It may be leaking. How serious a leak is hard to tell. No, we are not talking about your roof, the pipes under the kitchen sink, your aging bladder or an infamously rough and tumble media. We are talking about your gut.
Leaky gut syndrome is a poorly understood health condition. Dismissed by many wellness professionals in the past as quack science, this last decade has seen animal and human research unfold. While much still needs to be learned, and skepticism remains justified, the understanding of how this mechanism works is growing.
Our digestive system does so much more than just absorb nutrients from food. It is a complex organ and highly influenced by the food, nutrients and environment we give it. The “gut” is home to 70 to 80 percent of the body’s immune cells. One hundred million neurons make up the enteric nervous system. It is home to the microbiome and includes more cells than our entire body. These microbes, and the hormones and chemicals they produce are all part and parcel of this highly dynamic organ.
Like our skin, a key role of the gut is to serves as a protective barrier between all this “stuff” in this “tube” and the rest of your body. It works to let the good stuff in and keep the bad stuff out. It does this heavy lifting through a sophisticated mechanism that creates an intestinal barrier only one cell thick.
The cells and the spaces between these cells serve as gatekeepers to allow good molecules to pass through while keeping out unwanted visitors.
Leaky gut refers to abnormal or variable permeability of this system that allows unwanted gut contents to enter the blood stream potentially kicking off an immune response with inflammation. This chronic low-grade inflammation may itself cause increased gut permeability continuing a vicious cycle.
We do not fully understand all the many health implications but we do suspect that breaching the gut barrier may additionally affect the blood brain barrier and the barrier that protects our blood vessels and ultimately our cardiovascular system.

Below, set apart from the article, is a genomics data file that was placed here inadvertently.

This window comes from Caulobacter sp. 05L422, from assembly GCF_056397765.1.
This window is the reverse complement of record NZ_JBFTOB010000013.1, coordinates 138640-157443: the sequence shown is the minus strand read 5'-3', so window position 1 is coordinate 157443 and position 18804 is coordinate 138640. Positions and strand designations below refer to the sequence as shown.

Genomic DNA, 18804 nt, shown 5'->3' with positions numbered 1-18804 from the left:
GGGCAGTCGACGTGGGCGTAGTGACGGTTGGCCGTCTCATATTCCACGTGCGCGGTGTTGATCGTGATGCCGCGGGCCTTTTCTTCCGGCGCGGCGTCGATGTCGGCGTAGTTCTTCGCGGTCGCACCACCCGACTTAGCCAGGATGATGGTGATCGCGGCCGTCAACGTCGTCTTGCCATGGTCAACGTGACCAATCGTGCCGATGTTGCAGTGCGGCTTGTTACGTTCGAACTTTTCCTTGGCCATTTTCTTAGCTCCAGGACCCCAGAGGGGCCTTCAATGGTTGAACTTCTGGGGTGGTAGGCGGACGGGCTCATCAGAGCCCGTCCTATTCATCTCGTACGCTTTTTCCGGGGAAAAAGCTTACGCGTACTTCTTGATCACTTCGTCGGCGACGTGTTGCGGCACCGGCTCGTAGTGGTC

Many questions exist about the role leaky gut syndrome and leaky brain syndrome play in health and disease. Some research suggests there may be an association with autoimmune disease and psychiatric disorders, including major depression, bipolar disorder, schizophrenia and autism. Some research has found a compromised blood brain barrier to be a feature in several diseases including multiple sclerosis, brain cancers and Parkinson’s and Alzheimer’s disease.
It is not known how or which foods influence the gut barrier. Some research suggests certain eating patterns can help support a healthy intestinal barrier. These include flavonoids (found in many vegetables and fruits), probiotics, prebiotics, glutamine, curcumin and gluten avoidance by those with celiac disease and non-celiac gluten sensitivity as well as avoiding foods triggering allergies and sensitivities. Likely, these findings will need to be individualized and much still needs to be learned.
Cathy Moore is a registered dietitian-nutritionist and agriculture program leader at Cornell Cooperative Extension. Contact her at 315-788-8450 or email@example.com.